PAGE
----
In recent years, there has been an increased interest in stem cells for the purpose of regenerative medicine to deliver a wide range of therapies to treat many diseases. However, two-dimensional cultures of stem cells are of limited use when studying the mechanism of pathogenesis of diseases and the feasibility of a treatment. Therefore, research is focusing on the strengths of stem cells in the three-dimensional (3D) structures mimicking organs, that is, organoids, or organ-on-chip, for modeling human biology and disease. As 3D technology advances, it is necessary to know which signals stem cells need to multiply and differentiate into complex structures. This holds especially true for the complex 3D structure of the inner ear. Recent work suggests that although other factors play a role, the extracellular matrix (ECM), including its topography, is crucial to mimic a stem cell niche in vitro and to drive stem cells toward the formation of the tissue of interest. Technological developments have led to the investigation of biomaterials that closely resemble the native ECM. In the fast forward moving research of organoids and organs-on-chip, the inner ear has hardly received attention. This review aims to provide an overview, by describing the general context in which cells, matrix and morphogens cooperate in order to build a tissue, to facilitate research in 3D inner ear technology. Anat Rec, 2019.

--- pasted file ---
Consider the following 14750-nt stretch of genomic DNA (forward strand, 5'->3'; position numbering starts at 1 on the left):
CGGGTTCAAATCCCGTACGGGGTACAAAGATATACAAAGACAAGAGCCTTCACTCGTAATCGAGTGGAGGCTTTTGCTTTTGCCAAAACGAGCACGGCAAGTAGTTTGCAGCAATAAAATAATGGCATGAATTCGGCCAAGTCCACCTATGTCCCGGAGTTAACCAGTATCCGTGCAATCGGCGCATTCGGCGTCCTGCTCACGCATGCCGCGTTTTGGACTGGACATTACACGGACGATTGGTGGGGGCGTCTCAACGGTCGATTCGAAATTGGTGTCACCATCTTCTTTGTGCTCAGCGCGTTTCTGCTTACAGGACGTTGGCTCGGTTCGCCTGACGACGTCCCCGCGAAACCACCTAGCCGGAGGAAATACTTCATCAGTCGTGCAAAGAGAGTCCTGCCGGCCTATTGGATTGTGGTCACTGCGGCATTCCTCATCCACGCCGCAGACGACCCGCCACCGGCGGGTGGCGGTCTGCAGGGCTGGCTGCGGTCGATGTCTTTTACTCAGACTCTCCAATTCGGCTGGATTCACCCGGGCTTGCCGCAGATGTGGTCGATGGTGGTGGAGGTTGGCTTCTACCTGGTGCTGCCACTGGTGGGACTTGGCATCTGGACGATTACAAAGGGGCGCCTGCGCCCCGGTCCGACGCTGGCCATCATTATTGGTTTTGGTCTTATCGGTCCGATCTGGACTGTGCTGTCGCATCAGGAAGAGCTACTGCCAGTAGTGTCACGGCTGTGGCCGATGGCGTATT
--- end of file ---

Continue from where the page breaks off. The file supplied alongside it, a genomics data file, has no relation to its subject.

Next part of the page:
- inner ear
- stem cell